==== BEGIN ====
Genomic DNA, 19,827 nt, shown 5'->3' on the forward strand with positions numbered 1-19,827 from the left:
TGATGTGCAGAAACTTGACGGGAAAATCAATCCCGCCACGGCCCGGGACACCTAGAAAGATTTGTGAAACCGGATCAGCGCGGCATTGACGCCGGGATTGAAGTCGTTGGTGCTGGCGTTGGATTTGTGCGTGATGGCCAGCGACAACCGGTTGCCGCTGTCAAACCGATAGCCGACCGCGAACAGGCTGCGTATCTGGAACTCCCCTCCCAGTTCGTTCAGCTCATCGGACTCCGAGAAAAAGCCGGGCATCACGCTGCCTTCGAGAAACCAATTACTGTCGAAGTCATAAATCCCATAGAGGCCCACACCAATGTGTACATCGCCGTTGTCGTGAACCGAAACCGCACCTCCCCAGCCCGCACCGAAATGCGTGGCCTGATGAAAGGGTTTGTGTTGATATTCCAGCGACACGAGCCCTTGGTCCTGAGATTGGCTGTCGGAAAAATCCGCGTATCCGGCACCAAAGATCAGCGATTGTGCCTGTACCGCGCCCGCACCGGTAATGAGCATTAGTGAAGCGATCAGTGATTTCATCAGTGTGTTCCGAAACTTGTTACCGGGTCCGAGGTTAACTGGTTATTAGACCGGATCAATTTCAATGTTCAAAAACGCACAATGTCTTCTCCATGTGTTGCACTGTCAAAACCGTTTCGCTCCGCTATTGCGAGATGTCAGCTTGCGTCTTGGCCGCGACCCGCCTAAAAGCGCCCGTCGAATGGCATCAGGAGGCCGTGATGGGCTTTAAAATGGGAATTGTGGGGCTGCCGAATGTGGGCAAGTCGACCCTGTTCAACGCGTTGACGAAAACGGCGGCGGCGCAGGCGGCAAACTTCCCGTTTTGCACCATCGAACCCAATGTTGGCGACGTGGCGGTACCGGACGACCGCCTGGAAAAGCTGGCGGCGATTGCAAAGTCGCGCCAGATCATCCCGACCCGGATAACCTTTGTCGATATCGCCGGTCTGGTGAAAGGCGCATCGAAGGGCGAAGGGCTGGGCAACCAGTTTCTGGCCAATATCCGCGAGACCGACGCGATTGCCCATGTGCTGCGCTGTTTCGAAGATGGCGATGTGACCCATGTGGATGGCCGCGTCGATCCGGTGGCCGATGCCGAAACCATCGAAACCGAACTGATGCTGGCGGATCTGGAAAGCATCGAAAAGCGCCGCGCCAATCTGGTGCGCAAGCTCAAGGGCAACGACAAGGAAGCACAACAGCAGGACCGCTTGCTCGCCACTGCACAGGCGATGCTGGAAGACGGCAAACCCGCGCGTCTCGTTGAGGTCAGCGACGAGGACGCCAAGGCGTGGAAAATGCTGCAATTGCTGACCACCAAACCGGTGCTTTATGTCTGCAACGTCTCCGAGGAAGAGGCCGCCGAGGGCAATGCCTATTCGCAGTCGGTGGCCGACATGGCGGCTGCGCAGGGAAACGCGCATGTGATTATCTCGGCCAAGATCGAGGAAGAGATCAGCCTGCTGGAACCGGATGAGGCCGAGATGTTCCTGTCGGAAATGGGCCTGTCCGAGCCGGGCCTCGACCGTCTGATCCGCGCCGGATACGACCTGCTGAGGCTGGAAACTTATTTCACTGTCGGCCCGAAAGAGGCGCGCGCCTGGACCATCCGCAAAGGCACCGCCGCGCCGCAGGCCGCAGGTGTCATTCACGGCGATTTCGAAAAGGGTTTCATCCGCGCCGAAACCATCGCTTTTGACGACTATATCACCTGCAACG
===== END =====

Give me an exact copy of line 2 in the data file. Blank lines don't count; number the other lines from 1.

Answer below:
TGATGTGCAGAAACTTGACGGGAAAATCAATCCCGCCACGGCCCGGGACACCTAGAAAGATTTGTGAAACCGGATCAGCGCGGCATTGACGCCGGGATTGAAGTCGTTGGTGCTGGCGTTGGATTTGTGCGTGATGGCCAGCGACAACCGGTTGCCGCTGTCAAACCGATAGCCGACCGCGAACAGGCTGCGTATCTGGAACTCCCCTCCCAGTTCGTTCAGCTCATCGGACTCCGAGAAAAAGCCGGGCATCACGCTGCCTTCGAGAAACCAATTACTGTCGAAGTCATAAATCCCATAGAGGCCCACACCAATGTGTACATCGCCGTTGTCGTGAACCGAAACCGCACCTCCCCAGCCCGCACCGAAATGCGTGGCCTGATGAAAGGGTTTGTGTTGATATTCCAGCGACACGAGCCCTTGGTCCTGAGATTGGCTGTCGGAAAAATCCGCGTATCCGGCACCAAAGATCAGCGATTGTGCCTGTACCGCGCCCGCACCGGTAATGAGCATTAGTGAAGCGATCAGTGATTTCATCAGTGTGTTCCGAAACTTGTTACCGGGTCCGAGGTTAACTGGTTATTAGACCGGATCAATTTCAATGTTCAAAAACGCACAATGTCTTCTCCATGTGTTGCACTGTCAAAACCGTTTCGCTCCGCTATTGCGAGATGTCAGCTTGCGTCTTGGCCGCGACCCGCCTAAAAGCGCCCGTCGAATGGCATCAGGAGGCCGTGATGGGCTTTAAAATGGGAATTGTGGGGCTGCCGAATGTGGGCAAGTCGACCCTGTTCAACGCGTTGACGAAAACGGCGGCGGCGCAGGCGGCAAACTTCCCGTTTTGCACCATCGAACCCAATGTTGGCGACGTGGCGGTACCGGACGACCGCCTGGAAAAGCTGGCGGCGATTGCAAAGTCGCGCCAGATCATCCCGACCCGGATAACCTTTGTCGATATCGCCGGTCTGGTGAAAGGCGCATCGAAGGGCGAAGGGCTGGGCAACCAGTTTCTGGCCAATATCCGCGAGACCGACGCGATTGCCCATGTGCTGCGCTGTTTCGAAGATGGCGATGTGACCCATGTGGATGGCCGCGTCGATCCGGTGGCCGATGCCGAAACCATCGAAACCGAACTGATGCTGGCGGATCTGGAAAGCATCGAAAAGCGCCGCGCCAATCTGGTGCGCAAGCTCAAGGGCAACGACAAGGAAGCACAACAGCAGGACCGCTTGCTCGCCACTGCACAGGCGATGCTGGAAGACGGCAAACCCGCGCGTCTCGTTGAGGTCAGCGACGAGGACGCCAAGGCGTGGAAAATGCTGCAATTGCTGACCACCAAACCGGTGCTTTATGTCTGCAACGTCTCCGAGGAAGAGGCCGCCGAGGGCAATGCCTATTCGCAGTCGGTGGCCGACATGGCGGCTGCGCAGGGAAACGCGCATGTGATTATCTCGGCCAAGATCGAGGAAGAGATCAGCCTGCTGGAACCGGATGAGGCCGAGATGTTCCTGTCGGAAATGGGCCTGTCCGAGCCGGGCCTCGACCGTCTGATCCGCGCCGGATACGACCTGCTGAGGCTGGAAACTTATTTCACTGTCGGCCCGAAAGAGGCGCGCGCCTGGACCATCCGCAAAGGCACCGCCGCGCCGCAGGCCGCAGGTGTCATTCACGGCGATTTCGAAAAGGGTTTCATCCGCGCCGAAACCATCGCTTTTGACGACTATATCACCTGCAACG